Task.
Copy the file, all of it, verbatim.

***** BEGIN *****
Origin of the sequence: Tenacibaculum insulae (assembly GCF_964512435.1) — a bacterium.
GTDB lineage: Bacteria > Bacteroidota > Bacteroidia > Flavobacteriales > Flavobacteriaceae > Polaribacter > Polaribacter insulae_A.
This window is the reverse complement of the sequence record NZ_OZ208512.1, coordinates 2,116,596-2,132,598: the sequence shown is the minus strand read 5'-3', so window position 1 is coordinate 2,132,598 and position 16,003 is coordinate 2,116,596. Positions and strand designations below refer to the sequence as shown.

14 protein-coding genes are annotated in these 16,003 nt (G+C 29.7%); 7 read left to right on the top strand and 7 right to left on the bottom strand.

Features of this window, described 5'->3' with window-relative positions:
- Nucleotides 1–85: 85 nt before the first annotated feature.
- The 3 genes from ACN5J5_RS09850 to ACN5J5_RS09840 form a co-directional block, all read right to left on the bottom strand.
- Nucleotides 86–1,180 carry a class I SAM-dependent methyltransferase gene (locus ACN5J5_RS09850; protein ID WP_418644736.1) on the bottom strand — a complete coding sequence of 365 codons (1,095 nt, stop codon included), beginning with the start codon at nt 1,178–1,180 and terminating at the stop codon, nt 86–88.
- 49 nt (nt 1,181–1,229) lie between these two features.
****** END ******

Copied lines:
Origin of the sequence: Tenacibaculum insulae (assembly GCF_964512435.1) — a bacterium.
GTDB lineage: Bacteria > Bacteroidota > Bacteroidia > Flavobacteriales > Flavobacteriaceae > Polaribacter > Polaribacter insulae_A.
This window is the reverse complement of the sequence record NZ_OZ208512.1, coordinates 2,116,596-2,132,598: the sequence shown is the minus strand read 5'-3', so window position 1 is coordinate 2,132,598 and position 16,003 is coordinate 2,116,596. Positions and strand designations below refer to the sequence as shown.

14 protein-coding genes are annotated in these 16,003 nt (G+C 29.7%); 7 read left to right on the top strand and 7 right to left on the bottom strand.

Features of this window, described 5'->3' with window-relative positions:
- Nucleotides 1–85: 85 nt before the first annotated feature.
- The 3 genes from ACN5J5_RS09850 to ACN5J5_RS09840 form a co-directional block, all read right to left on the bottom strand.
- Nucleotides 86–1,180 carry a class I SAM-dependent methyltransferase gene (locus ACN5J5_RS09850; protein ID WP_418644736.1) on the bottom strand — a complete coding sequence of 365 codons (1,095 nt, stop codon included), beginning with the start codon at nt 1,178–1,180 and terminating at the stop codon, nt 86–88.
- 49 nt (nt 1,181–1,229) lie between these two features.